Representatives from the three synagogues of Santa Clarita joined together with the community to celebrate the first day of Chanukah during the annual menorah lighting ceremony on Sunday.
The ceremony, attended by hundreds, was once again held near the main entrance of Westfield Valencia Town Center and was the first major community event attended by Mayor Jason Gibbs since his appointment last week.
Mark Blazer, rabbi at Temple Beth Ami, said bringing together the Jewish community and the city of Santa Clarita, while opening the event to the public, makes the event more than just a cultural one — it also serves as a symbol of unity and friendship within the valley.
“This is the biggest event of the year for the Jewish community, that brings everybody together. All three synagogues come together and so this is really the most well-attended Jewish community event that’s in public and it’s just fun,” said Blazer. “There’s no real religious service, it’s just lighting the menorah, but also just getting together with everybody and having a good time.”
Attendees at the event were treated to doughnut holes, fresh latkes and small toys for the kids – including dreidels. There was also a performance from a choir composed of temple school children.
The mood was festive and merry – something Blazer and others said was important for the community to see. Blazer said given the rise in antisemitism recently, it was imperative that focus is not put on hatred and negativity but rather on the positive understanding that Judaism brings to the world.
“Chanukah is one of many holidays that we have throughout the year. But this year, it’s really the first time we’re coming together since this recent spate of anti-semitism and it allows us to focus on the positive, it allows us to remember that this is a country that celebrates religious traditions and has a great a great history of religious tolerance,” said Blazer. “Bringing together people of all backgrounds, in some countries, people can’t do this and it’s great that there’s a community that people can come to in Santa Clarita and come together for these kinds of events.”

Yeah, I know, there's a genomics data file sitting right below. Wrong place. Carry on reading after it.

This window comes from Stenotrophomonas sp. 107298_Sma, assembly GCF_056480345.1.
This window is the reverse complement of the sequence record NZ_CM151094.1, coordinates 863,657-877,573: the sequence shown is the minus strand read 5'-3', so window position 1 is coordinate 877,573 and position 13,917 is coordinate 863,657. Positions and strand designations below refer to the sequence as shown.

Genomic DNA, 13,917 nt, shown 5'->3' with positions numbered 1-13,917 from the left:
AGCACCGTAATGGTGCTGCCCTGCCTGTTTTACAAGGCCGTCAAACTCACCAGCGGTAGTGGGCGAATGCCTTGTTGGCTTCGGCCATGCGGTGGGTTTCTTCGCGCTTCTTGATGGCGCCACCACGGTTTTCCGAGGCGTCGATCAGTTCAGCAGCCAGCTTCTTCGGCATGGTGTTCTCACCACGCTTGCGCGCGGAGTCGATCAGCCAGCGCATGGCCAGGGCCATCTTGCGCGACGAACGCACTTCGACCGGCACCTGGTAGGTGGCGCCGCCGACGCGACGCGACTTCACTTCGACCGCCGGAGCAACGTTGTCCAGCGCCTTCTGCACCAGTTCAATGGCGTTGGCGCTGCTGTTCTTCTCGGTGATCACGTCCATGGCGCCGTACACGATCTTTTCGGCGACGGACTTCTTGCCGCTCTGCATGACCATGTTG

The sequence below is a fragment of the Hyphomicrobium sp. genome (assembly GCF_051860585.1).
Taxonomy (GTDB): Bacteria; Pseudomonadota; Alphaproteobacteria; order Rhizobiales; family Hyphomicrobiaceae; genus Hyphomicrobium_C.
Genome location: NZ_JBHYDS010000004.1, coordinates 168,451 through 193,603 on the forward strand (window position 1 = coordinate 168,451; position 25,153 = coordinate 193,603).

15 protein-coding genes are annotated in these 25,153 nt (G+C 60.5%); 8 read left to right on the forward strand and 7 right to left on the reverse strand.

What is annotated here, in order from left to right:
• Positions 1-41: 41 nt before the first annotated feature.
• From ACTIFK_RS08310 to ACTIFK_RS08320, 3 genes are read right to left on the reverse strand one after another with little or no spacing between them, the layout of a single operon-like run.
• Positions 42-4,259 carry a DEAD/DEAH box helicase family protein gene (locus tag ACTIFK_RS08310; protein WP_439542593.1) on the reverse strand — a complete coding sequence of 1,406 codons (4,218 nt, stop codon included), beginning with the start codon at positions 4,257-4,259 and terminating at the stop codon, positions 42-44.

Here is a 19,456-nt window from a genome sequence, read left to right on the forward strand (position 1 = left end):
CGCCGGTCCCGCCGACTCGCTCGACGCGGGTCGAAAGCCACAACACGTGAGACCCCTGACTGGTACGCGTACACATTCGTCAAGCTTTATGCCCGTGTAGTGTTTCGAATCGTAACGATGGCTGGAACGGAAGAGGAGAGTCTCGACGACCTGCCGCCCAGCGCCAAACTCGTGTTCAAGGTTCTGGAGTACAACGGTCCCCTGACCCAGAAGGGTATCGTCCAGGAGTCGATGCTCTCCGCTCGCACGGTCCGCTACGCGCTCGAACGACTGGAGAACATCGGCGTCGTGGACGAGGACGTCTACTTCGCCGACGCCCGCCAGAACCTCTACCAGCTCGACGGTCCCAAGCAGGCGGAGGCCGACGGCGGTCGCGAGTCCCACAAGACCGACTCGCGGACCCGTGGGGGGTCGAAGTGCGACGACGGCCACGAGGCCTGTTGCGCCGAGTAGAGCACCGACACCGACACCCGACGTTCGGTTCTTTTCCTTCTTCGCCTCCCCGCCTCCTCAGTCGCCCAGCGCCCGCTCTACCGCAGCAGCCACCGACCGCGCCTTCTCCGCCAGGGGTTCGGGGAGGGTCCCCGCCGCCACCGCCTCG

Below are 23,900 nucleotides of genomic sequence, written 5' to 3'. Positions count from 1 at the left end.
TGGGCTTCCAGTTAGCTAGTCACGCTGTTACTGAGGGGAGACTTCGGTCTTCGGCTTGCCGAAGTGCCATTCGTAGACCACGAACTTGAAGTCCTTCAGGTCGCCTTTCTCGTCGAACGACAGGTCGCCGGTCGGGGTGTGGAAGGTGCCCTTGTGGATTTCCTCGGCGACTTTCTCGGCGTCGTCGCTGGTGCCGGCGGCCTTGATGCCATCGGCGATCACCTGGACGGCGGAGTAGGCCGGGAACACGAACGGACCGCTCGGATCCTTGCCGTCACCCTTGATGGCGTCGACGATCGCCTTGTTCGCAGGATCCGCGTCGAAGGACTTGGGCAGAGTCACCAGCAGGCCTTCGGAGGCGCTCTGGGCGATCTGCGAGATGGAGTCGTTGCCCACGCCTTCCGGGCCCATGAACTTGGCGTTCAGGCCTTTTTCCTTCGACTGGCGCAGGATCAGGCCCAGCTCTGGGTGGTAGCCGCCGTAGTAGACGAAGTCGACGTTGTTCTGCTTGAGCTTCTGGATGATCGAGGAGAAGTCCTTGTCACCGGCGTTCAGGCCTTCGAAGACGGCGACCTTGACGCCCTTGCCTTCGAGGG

Mike Schwartz, an attendee, said he’s been coming to this event for 20 years. But this year, it’s taken on a slightly different meaning.
“I think this year is probably a little more special, because of what’s been going on for the last few months,” said Schwartz, adding he’s also seen a rise in unity among the community recently. “I’m seeing that more and more the last few weeks actually, because not everybody’s bad. You know, it’s like 95% of the people are good and you just see more and more people coming together and it’s special this year, I think.”
Gibbs said he was saddened by recent reports of antisemitism and that he wanted to make himself available to anyone in the community who feels like the city’s presence would bring a sense of understanding, appreciation or awareness.
“It’s sad to hear that does happen. The reality is, we are all made up of individuals, but the individuals make up the community and understanding and appreciating our heritage, our cultures and our religions,” said Gibbs. “That diversity is all necessary to understand how we function so well as a community. We appreciate each other at the end of the day. It’s like the rabbi said in [his] messaging, we’re here to bring light, we’re here to shut out darkness. We’re here to be kind. We’re here to be gentle with people. I think that’s what the message should be and that’s a beautiful message.”